Photo Credit: Joyce Qiu, Illustration Editor
VCDS’ first on-campus musical since the pandemic is one that we all wanted and needed
Claudia Doyle, Arts Editor
After a particularly stressful week of writing midterms, I took a break from studying at the Kelly Library and made my way over to the Cat’s Eye to watch the Victoria College Drama Society’s (VCDS) production of Hedwig and the Angry Inch. Directed by award-winning theatre artist Anthony Palermo, Hedwig ran from October 14 to 15, and it is the first musical VCDS has produced on campus since the pandemic. The show follows genderqueer rock singer Hedwig Schmidt as she explains how she ended up performing for us in a band called “The Angry Inch.”
As audience members found their seats, they were greeted with warm fairy lights hanging from the ceiling, rainbow projections on the wall, and ABBA blaring on the speakers. Needless to say, it was a very inviting atmosphere. When the show began, it was clear that this would be a musical by students for students. It was personalized in a way that kept the production current and engaging. For example, in this production, Hedwig’s set canonically takes place in the Cat’s Eye. And the hilarious quip at Lea Michele’s expense works because she is currently (and controversially) starring in Funny Girl on Broadway.
Thomas Cardoso Quinn as Hedwig is a star. Their energy is electric, and it is matched perfectly by Emma Coulson’s portrayal of Yitzhak. Their vocals were sharp and the harmonies were stunning. Most importantly, their comedic timing was on point. The comedy in this show is interwoven carefully with the emotionally difficult parts of it. As a thought-provoking story about gender expression and love, it demands a delicate balance of the two to tell an authentic story, and it was achieved quite nicely in this production. I was amazed that the story could be told so well with only two actors on stage.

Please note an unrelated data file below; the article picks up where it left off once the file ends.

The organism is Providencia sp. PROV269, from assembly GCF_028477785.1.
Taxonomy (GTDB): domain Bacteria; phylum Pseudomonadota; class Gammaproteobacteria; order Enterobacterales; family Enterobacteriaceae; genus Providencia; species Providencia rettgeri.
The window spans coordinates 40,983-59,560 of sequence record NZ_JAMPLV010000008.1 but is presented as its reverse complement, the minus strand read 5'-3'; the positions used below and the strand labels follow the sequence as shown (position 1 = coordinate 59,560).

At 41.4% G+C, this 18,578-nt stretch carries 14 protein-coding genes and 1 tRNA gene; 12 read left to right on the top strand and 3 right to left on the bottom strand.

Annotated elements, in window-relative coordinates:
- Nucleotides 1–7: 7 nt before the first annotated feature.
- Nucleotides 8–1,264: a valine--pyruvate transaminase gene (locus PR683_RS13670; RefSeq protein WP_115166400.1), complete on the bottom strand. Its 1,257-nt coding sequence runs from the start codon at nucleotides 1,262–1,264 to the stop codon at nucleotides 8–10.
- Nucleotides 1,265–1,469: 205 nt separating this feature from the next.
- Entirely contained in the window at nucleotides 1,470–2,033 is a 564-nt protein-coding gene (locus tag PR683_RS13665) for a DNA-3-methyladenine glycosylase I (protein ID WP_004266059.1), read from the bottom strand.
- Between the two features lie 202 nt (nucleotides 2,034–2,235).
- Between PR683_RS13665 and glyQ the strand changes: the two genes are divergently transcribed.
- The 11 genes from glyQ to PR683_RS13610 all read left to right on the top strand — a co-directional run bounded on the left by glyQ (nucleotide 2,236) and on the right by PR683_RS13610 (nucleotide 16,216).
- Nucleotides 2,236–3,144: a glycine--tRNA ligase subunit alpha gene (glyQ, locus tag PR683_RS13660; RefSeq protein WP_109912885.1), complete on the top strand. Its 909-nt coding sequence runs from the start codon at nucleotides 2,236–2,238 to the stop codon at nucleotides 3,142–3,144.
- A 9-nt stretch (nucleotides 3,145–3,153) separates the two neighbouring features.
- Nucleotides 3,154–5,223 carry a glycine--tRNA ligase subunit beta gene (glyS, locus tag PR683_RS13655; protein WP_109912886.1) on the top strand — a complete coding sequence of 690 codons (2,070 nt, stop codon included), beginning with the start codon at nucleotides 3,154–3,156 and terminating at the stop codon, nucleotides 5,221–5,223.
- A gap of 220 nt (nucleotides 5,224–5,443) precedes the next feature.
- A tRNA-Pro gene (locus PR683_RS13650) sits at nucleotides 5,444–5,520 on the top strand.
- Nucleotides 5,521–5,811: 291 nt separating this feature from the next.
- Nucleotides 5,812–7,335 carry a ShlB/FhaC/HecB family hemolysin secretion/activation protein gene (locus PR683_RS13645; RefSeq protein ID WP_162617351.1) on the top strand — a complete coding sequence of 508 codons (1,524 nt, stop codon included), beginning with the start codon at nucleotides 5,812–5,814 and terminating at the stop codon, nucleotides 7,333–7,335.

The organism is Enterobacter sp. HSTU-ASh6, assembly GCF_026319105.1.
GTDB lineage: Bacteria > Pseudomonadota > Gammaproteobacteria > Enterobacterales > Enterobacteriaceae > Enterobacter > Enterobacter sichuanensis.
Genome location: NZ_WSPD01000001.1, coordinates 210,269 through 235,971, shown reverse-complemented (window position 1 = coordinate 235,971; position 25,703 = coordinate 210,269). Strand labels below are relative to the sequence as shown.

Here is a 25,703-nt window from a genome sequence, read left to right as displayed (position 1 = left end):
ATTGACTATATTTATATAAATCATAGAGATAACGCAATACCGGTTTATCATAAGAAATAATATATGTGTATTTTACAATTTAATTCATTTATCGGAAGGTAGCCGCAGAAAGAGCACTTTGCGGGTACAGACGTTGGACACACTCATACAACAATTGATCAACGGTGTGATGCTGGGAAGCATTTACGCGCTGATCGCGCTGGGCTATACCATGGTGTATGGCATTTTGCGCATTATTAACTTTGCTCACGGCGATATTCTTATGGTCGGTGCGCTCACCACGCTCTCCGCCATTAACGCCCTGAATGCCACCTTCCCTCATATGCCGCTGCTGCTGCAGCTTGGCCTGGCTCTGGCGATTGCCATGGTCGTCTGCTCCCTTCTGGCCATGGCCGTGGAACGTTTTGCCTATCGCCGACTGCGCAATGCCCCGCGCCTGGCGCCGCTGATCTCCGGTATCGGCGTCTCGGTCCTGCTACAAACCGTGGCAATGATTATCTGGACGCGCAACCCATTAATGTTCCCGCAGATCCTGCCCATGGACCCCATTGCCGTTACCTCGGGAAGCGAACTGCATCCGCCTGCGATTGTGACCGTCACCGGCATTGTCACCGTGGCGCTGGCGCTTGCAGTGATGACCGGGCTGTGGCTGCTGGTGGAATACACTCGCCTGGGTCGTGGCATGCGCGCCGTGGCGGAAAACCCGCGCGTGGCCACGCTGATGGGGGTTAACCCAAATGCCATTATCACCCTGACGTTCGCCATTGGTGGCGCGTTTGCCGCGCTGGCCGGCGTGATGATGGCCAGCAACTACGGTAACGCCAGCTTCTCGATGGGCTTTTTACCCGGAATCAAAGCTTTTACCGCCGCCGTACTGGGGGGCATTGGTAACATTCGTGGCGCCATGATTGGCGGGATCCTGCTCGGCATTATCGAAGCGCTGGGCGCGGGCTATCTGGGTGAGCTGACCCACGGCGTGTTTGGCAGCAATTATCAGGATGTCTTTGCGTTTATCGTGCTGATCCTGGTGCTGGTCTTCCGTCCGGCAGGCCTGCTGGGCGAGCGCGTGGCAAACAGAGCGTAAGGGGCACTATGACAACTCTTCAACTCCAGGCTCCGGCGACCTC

Come to think of it, the musical ensemble who were on stage the whole time probably count as actors too, as they embodied the rest of “The Angry Inch.” Each member of the band wore a fabulous wig to compliment Hedwig’s (I can’t believe I had to watch the show to get the pun: “Hedwig” = “Head wig”). In one of my favourite moments of the production, Hedwig pulls off a wig only to find another one lying underneath it. Wigs are a very big deal in this musical, and I loved it.
The Cat’s Eye stage was also utilized perfectly. In the show, Hedwig’s set runs parallel to rockstar Tommy Gnosis’ concert, and a door would open to invite us to that venue every so often. The door, along with the great video aids created by Isabella Cesari that juxtaposed new and old gender ideals, did the work of transcending the physical boundaries of the stage. The intimate setting also lent itself to audience collaboration. We got to sing along to “Wig in a Box” while lyrics were projected on the wall, and we didn’t need to be asked to lift up our hands during the final song “Midnight Radio.”
If you missed Hedwig and the Angry Inch, don’t worry! Anthony Palermo is directing an immersive production of Angels in America with the St. Mike’s Troubadours in January 2023, so be ready to grab tickets when they go on sale.